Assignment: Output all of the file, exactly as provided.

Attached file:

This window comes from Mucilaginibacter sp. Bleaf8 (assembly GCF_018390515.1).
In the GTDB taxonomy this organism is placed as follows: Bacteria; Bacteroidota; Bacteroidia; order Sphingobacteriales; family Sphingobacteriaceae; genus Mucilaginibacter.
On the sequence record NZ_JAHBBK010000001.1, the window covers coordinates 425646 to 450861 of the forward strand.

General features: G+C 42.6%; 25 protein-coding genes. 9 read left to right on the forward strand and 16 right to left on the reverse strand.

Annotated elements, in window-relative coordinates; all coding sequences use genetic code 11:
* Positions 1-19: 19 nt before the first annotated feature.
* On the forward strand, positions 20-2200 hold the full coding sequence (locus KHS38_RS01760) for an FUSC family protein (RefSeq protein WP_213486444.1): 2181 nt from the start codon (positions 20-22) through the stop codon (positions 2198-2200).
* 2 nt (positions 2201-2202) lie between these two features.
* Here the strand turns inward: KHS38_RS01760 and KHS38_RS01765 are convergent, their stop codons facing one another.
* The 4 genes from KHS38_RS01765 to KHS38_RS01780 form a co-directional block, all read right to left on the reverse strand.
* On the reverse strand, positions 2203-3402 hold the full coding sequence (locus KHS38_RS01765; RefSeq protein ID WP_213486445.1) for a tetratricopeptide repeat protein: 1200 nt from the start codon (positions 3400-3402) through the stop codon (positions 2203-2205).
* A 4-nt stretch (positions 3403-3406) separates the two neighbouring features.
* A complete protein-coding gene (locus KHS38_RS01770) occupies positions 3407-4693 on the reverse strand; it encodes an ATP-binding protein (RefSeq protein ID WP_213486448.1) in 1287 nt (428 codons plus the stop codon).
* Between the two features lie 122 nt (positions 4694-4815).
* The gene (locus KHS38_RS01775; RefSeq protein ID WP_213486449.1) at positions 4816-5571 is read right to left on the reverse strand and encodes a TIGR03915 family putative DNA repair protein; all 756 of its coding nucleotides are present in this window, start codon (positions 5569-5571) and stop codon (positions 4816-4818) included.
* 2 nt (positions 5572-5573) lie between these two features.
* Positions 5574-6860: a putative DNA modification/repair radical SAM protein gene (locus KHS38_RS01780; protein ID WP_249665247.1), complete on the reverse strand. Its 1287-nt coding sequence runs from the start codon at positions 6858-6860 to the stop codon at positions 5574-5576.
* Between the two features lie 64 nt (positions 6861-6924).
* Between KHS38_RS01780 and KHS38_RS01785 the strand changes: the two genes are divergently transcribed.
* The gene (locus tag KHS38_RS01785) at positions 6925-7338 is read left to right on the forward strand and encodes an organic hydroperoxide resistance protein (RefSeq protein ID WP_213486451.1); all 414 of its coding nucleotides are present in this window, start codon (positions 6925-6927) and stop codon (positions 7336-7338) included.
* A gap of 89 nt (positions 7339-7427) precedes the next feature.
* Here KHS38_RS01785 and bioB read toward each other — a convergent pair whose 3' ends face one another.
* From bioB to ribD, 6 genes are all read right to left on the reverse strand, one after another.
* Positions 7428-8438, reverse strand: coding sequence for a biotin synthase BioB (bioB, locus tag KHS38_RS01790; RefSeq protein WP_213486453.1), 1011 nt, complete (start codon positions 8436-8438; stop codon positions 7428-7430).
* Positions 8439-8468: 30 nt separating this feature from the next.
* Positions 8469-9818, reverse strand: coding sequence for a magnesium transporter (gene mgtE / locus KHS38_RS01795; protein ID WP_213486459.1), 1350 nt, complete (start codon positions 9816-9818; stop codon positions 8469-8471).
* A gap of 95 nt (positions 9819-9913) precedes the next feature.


This window comes from Mucilaginibacter sp. Bleaf8 (assembly GCF_018390515.1).
In the GTDB taxonomy this organism is placed as follows: Bacteria; Bacteroidota; Bacteroidia; order Sphingobacteriales; family Sphingobacteriaceae; genus Mucilaginibacter.
On the sequence record NZ_JAHBBK010000001.1, the window covers coordinates 425646 to 450861 of the forward strand.

General features: G+C 42.6%; 25 protein-coding genes. 9 read left to right on the forward strand and 16 right to left on the reverse strand.

Annotated elements, in window-relative coordinates; all coding sequences use genetic code 11:
* Positions 1-19: 19 nt before the first annotated feature.
* On the forward strand, positions 20-2200 hold the full coding sequence (locus KHS38_RS01760) for an FUSC family protein (RefSeq protein WP_213486444.1): 2181 nt from the start codon (positions 20-22) through the stop codon (positions 2198-2200).
* 2 nt (positions 2201-2202) lie between these two features.
* Here the strand turns inward: KHS38_RS01760 and KHS38_RS01765 are convergent, their stop codons facing one another.
* The 4 genes from KHS38_RS01765 to KHS38_RS01780 form a co-directional block, all read right to left on the reverse strand.
* On the reverse strand, positions 2203-3402 hold the full coding sequence (locus KHS38_RS01765; RefSeq protein ID WP_213486445.1) for a tetratricopeptide repeat protein: 1200 nt from the start codon (positions 3400-3402) through the stop codon (positions 2203-2205).
* A 4-nt stretch (positions 3403-3406) separates the two neighbouring features.
* A complete protein-coding gene (locus KHS38_RS01770) occupies positions 3407-4693 on the reverse strand; it encodes an ATP-binding protein (RefSeq protein ID WP_213486448.1) in 1287 nt (428 codons plus the stop codon).
* Between the two features lie 122 nt (positions 4694-4815).
* The gene (locus KHS38_RS01775; RefSeq protein ID WP_213486449.1) at positions 4816-5571 is read right to left on the reverse strand and encodes a TIGR03915 family putative DNA repair protein; all 756 of its coding nucleotides are present in this window, start codon (positions 5569-5571) and stop codon (positions 4816-4818) included.
* 2 nt (positions 5572-5573) lie between these two features.
* Positions 5574-6860: a putative DNA modification/repair radical SAM protein gene (locus KHS38_RS01780; protein ID WP_249665247.1), complete on the reverse strand. Its 1287-nt coding sequence runs from the start codon at positions 6858-6860 to the stop codon at positions 5574-5576.
* Between the two features lie 64 nt (positions 6861-6924).
* Between KHS38_RS01780 and KHS38_RS01785 the strand changes: the two genes are divergently transcribed.
* The gene (locus tag KHS38_RS01785) at positions 6925-7338 is read left to right on the forward strand and encodes an organic hydroperoxide resistance protein (RefSeq protein ID WP_213486451.1); all 414 of its coding nucleotides are present in this window, start codon (positions 6925-6927) and stop codon (positions 7336-7338) included.
* A gap of 89 nt (positions 7339-7427) precedes the next feature.
* Here KHS38_RS01785 and bioB read toward each other — a convergent pair whose 3' ends face one another.
* From bioB to ribD, 6 genes are all read right to left on the reverse strand, one after another.
* Positions 7428-8438, reverse strand: coding sequence for a biotin synthase BioB (bioB, locus tag KHS38_RS01790; RefSeq protein WP_213486453.1), 1011 nt, complete (start codon positions 8436-8438; stop codon positions 7428-7430).
* Positions 8439-8468: 30 nt separating this feature from the next.
* Positions 8469-9818, reverse strand: coding sequence for a magnesium transporter (gene mgtE / locus KHS38_RS01795; protein ID WP_213486459.1), 1350 nt, complete (start codon positions 9816-9818; stop codon positions 8469-8471).
* A gap of 95 nt (positions 9819-9913) precedes the next feature.